Glassmaking was introduced to Sunderland in the 7th century by Benedict Biscop at the nearby monastery when glaziers from France were brought over to produce glass. This started off the first glassmaking industry in Britain. Sunderland was ideally situated for this industry as it was close to the coast and clustered around the magnesian limestone gorge of the River Wear meaning that there was easy access to plenty of sand and limestone, the key ingredients for making glass. Glass bottles were exported from Sunderland in 1685 and by the 1850s there were 16 bottleworks which produced between 60,000-70,000 bottles a day. The largest glassworks in the country, James Hartley’s Wear Glass Works, was built in 1836 and produced a considerable proportion of the glass used in the construction of Crystal Palace in London. Like most other industries in the city, glassmaking fell into decline and then ceased altogether.  Nowadays the centuries-old tradition of glassmaking is now kept alive by the National Glass Centre.

Continuing past the National Glass Centre, the path hugged the River Wear with more artworks soon reached including ‘The Red House’ which is an ‘exploded’ house carved out of stone which has a murder story written about it. Less than a quarter-of-a-mile later I descended down into a marina which was dotted by small leisure boats surrounded by attractive modern apartments.

20150418_120011.jpgThe marina used to be the old North Dock which was built in 1837 and was somewhat of a source of amusement amongst the folk of Sunderland when it first opened. Due to Sunderland’s ever-expanding shipping trade there were calls for a much-needed new dock to be constructed on the south side of the River Wear. However, influential local MP Sir Hedworth Williamson (whose family had inherited the estate at Monkwearmouth in the 1640s) persuaded Parliament to reject this proposal and instead build a dock on the north side of the river on his family’s land. Despite going against engineering advice and commercial considerations, the North Dock opened and was immediately a failure being too small to handle ships of any significant size, resulting in the dock becoming known as “Sir Hedworth’s Bath Tub”.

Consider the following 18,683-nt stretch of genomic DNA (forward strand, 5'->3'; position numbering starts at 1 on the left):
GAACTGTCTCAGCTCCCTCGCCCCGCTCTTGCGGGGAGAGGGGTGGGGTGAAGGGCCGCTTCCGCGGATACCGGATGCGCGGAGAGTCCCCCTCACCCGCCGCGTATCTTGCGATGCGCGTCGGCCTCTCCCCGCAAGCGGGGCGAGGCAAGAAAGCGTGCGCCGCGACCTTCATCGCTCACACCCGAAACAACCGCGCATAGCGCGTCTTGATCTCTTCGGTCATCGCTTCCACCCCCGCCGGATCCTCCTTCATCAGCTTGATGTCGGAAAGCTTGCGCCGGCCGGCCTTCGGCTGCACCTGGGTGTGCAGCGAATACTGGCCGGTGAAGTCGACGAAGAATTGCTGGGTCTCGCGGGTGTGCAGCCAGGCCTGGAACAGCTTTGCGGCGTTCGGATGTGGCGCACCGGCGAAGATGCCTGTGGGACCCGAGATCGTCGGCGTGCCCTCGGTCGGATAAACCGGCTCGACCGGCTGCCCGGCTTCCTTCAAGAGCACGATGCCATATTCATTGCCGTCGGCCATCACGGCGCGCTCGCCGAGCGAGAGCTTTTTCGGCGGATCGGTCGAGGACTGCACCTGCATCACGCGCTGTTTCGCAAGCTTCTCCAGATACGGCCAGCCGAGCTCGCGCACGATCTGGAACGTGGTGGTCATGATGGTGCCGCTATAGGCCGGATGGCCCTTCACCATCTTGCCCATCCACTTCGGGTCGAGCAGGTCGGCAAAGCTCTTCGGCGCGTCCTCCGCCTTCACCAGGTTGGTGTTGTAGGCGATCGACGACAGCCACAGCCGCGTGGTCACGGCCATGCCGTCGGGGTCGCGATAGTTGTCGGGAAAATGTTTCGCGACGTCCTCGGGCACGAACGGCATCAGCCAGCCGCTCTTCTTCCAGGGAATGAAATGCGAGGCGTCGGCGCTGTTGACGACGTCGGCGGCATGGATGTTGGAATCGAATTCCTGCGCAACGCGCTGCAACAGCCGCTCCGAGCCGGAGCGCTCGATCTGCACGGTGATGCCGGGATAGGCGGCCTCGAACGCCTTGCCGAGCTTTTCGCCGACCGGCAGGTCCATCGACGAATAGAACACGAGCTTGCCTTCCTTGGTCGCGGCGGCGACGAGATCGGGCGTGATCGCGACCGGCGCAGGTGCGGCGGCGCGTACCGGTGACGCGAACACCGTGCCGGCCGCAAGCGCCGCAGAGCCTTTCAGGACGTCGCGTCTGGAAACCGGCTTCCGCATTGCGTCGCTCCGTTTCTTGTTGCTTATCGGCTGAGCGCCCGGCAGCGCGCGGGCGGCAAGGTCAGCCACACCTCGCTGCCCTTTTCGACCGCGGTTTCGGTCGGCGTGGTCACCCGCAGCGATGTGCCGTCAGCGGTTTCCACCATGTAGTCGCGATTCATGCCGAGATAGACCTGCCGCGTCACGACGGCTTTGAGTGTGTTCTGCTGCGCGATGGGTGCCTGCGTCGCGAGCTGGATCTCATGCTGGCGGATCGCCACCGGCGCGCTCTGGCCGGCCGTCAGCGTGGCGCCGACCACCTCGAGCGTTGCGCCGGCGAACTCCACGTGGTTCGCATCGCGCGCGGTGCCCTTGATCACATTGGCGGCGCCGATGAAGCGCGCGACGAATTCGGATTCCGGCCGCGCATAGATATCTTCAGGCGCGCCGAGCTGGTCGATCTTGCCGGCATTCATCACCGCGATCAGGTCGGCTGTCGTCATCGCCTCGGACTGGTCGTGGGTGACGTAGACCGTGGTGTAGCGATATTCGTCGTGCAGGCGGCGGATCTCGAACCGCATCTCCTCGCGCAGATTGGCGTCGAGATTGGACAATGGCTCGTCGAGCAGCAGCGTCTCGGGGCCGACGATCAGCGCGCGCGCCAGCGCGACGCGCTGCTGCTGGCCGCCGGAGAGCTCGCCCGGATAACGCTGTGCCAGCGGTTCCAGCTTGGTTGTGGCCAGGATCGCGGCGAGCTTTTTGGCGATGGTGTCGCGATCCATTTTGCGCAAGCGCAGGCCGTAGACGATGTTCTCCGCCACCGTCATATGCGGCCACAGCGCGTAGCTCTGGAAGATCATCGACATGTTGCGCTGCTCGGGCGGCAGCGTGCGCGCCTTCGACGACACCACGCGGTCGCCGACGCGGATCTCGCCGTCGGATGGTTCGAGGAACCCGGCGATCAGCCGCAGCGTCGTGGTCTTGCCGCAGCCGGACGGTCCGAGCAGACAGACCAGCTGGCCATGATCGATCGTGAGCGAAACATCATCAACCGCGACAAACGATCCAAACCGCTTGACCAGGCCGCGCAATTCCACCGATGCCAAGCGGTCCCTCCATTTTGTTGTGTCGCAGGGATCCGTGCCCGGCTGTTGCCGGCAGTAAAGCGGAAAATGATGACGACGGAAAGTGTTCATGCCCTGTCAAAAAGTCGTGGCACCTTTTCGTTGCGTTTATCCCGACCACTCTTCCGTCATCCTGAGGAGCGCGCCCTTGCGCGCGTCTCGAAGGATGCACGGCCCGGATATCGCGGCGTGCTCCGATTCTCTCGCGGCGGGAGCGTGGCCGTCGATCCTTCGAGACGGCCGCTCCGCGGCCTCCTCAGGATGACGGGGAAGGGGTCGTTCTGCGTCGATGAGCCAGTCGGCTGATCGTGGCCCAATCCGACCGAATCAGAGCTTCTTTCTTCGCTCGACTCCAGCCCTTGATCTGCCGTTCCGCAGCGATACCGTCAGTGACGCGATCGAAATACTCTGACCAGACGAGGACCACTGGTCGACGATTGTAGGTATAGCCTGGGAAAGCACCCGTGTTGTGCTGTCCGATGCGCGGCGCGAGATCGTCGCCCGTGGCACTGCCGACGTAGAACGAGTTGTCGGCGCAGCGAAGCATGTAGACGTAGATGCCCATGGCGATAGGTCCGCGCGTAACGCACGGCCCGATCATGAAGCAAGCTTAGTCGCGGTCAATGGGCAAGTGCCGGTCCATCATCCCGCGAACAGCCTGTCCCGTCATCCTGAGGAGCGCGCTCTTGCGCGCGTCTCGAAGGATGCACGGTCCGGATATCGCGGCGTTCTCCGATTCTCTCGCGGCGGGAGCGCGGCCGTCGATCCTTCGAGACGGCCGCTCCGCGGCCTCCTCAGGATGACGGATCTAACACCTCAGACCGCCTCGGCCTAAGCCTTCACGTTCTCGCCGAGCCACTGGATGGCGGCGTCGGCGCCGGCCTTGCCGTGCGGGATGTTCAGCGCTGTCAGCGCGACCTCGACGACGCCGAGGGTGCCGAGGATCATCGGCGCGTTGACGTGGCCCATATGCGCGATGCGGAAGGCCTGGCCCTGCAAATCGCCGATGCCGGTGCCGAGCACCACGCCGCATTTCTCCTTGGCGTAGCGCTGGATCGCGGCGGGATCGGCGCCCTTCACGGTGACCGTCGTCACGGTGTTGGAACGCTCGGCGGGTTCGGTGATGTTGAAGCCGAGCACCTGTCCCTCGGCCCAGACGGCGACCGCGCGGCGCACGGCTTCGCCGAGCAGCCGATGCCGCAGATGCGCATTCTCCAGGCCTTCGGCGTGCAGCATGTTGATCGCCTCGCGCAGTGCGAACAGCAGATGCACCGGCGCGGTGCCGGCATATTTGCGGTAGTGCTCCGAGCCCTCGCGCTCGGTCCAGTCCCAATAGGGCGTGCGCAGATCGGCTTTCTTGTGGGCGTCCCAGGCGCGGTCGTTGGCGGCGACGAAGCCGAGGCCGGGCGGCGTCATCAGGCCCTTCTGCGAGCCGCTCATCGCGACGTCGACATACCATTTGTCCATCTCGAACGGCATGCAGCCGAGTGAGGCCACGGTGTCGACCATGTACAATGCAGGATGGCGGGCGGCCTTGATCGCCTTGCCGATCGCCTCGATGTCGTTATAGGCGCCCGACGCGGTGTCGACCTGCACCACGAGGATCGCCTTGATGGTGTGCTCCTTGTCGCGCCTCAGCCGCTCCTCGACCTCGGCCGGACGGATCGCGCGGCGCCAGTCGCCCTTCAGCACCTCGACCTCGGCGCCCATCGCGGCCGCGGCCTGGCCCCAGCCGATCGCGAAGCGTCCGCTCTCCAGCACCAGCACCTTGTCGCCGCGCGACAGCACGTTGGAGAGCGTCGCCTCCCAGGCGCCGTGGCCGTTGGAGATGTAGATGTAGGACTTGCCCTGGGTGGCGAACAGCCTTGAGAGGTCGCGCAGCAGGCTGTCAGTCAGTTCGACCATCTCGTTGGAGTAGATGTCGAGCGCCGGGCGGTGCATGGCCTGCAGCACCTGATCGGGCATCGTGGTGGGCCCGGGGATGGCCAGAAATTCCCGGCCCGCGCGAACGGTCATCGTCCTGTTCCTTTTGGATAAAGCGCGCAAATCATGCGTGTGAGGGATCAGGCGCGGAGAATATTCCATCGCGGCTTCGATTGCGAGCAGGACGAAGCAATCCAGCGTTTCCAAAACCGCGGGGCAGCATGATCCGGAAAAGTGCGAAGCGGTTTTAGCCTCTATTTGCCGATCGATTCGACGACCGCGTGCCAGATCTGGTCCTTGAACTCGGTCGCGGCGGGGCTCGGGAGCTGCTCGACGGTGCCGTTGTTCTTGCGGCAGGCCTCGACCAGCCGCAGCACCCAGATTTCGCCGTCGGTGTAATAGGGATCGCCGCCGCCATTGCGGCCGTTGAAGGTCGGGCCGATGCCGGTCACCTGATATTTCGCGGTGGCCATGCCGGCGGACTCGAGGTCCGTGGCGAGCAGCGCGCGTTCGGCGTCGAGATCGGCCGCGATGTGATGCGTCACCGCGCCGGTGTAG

The venture was a commercial and political disaster for Sir Hedworth as not only did it lose him a lot of money, but it also lost him his seat in Parliament as he lost out to his rival George “the Railway King” Hudson. Hudson, on his victory, went on to build the much-needed dock on the south bank of the Wear which took his name – Hudson Dock.

I wanted to walk all the way around the “Bath Tub”, however due to a crane blocking the path which was unloading a boat into the marina, I had to cut through the small modern housing estate on the eastern edge of the marina and out on to Roker Beach.



Roker was left largely underdeveloped whilst the rest of Sunderland grow, however with the opening of Roker Park in 1880, this was all to change. Soon, well-to-do people attracted by the new park along with the nearby sandy beach came flocking to Roker and built new homes centred around the park. With the arrival of the electrical tram in 1900 (a horse-drawn tram had been in operation since 1879) allowing easy access to Roker, the resort became extremely popular with local working-class people. In 1903 the huge 2800 foot pier (above) was opened (following 18 years of construction) which proved popular with visitors, along with a brand new lighthouse. In 2012 the lighthouse and pier underwent a £1.35 million restoration to restore them to their former glory.